However, these difficulties disappear if we instead use the Frechet filter, consisting of all cofinite sets, on \(\mathbb{N}\). In other words, a cheap nonstandard real is a sequence \((x_n)\) of reals, quotiented by the equivalence relation that \((x_n) = (y_n)\) if \(x_n = y_n\) for \(n\) sufficiently big. Note that the Frechet filter is not an ultrafilter! Hence Łós' theorem does not hold, so the cheap nonstandard reals fail to inherit all the good properties of the ordinary reals.

The easiest example of this is that they are not a field. To see this, consider the cheap nonstandard real \((0,1,0,1,0,1,\dots)\). This is not equal to zero, because there are infinitely many ones. On the other hand, it is also not invertible: if we multiply it with the cheap nonstandard real \((x_n)\), we get \((x_1, 0, x_2, 0, \dots)\). This is not equal to one, because there are infinitely many zeroes.

The way this would work for an ultrafilter is that either the set of even numbers or odd numbers would be in the ultrafilter. So either \((0,1,0,1,\dots)\) is zero or one - in either case, it’s clearly invertible.

It turns out the parts of Łós' theorem that specifically fails for non-ultra filters are about statements \(\phi \vee \psi\) - disjunction, and \(\neg \phi\) - negation. Hence the statement \(x = 0 \vee (\exists y : xy=1)\) doesn’t hold for the quotiented product, even though it holds for the ultraproduct.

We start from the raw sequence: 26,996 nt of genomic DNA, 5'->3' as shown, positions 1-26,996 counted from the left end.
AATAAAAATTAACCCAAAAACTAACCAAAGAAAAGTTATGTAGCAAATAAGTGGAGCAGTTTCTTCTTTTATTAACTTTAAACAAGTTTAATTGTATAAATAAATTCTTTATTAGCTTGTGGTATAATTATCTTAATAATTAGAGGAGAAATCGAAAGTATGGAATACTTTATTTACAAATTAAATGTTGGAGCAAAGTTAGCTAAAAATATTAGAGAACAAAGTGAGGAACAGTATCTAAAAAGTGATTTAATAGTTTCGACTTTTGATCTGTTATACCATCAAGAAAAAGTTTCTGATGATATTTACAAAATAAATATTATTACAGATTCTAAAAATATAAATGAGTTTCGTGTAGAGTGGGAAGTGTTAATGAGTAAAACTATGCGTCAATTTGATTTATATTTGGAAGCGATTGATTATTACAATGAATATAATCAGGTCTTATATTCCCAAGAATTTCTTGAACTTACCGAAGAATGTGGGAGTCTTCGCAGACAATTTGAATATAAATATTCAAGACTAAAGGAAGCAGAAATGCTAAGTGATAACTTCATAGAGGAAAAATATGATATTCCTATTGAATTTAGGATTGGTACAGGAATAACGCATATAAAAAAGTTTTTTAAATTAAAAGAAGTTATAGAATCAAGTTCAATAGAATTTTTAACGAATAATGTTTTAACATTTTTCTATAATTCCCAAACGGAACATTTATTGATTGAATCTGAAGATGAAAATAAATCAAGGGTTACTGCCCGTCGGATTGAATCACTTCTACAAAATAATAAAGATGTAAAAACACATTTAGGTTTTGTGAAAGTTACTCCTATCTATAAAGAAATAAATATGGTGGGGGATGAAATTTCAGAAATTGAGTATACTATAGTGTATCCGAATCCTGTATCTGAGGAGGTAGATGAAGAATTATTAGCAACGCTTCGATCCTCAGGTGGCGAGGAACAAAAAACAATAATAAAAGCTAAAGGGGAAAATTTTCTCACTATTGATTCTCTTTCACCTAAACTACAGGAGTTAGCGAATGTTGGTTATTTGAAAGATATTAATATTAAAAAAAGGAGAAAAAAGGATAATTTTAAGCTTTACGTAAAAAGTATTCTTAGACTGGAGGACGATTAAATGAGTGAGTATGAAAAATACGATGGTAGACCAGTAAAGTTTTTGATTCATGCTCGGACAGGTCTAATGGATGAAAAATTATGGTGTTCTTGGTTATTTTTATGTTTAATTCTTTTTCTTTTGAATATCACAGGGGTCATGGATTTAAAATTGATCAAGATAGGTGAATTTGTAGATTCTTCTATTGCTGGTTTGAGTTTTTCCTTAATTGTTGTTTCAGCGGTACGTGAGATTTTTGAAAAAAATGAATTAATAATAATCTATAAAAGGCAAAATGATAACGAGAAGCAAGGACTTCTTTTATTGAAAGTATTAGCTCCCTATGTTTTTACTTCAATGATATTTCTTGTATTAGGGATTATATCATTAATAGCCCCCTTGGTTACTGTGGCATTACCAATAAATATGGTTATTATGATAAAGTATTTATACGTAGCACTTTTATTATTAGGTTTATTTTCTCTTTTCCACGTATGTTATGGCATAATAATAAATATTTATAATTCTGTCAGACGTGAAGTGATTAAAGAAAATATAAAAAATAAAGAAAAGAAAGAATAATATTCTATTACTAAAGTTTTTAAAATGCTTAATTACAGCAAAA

However, this shouldn’t concern us *too much*, because we can basically view this as a faily of LEM (in a way that I will explain), and LEM is another one of those slightly suspicious axioms.

In what sense does LEM fail for cheap nonstandard reals? As mentioned, the nonstandard reals are a model of the language of ordered fields. The way this works is that any formula \(\phi(x)\) in that language can be interpreted for a nonstandard real by asking if \(\phi(x_n)\) holds for a set in the ultrafilter - for short, whether \(\{n \mid \phi(x_n)\} \in \mathfrak{u}\). A priori, this gives two ways of intepreting a formula like \(x=0 \vee x=1\). We can ask whether \(\{n \mid x_n = 0 \vee x_n = 1\} \in \mathfrak{u}\), or we can ask whether \(\{n \mid x_n = 0\} \in \mathfrak{u} \vee \{n \mid x_n=0\} \in \mathfrak{u}\). The second is the “correct” semantics for first-order logic, but the first is usually more convenient. Luckily, for ultrafilters they are the same.

We can try to use this approach with a non-ultrafilter, like the Frechet filter \(\mathcal{F}\). But now there’s a difference! If we let \((x_n) = (0,1,0,1,\dots)\), it’s true that \(\{n \mid x_n = 0 \vee x_n = 1\} \in \mathcal{F}\), but not true that \(\{n \mid x_n = 0\} \in \mathcal{F} \vee \{n \mid x_n = 1\} \in \mathcal{F}\). A similar problem crops up for negation.

In this way, LEM fails in some sense, because we can have \(\phi,x\) so that \(\{n \mid \phi(x_n)\} \notin \mathcal{F}\) and \(\{n \mid \neg\phi(x_n)\} \notin \mathcal{F}\).

Do observe however that here the “or” is being interpreted *externally*, but the “not” is being interpreted *internally*.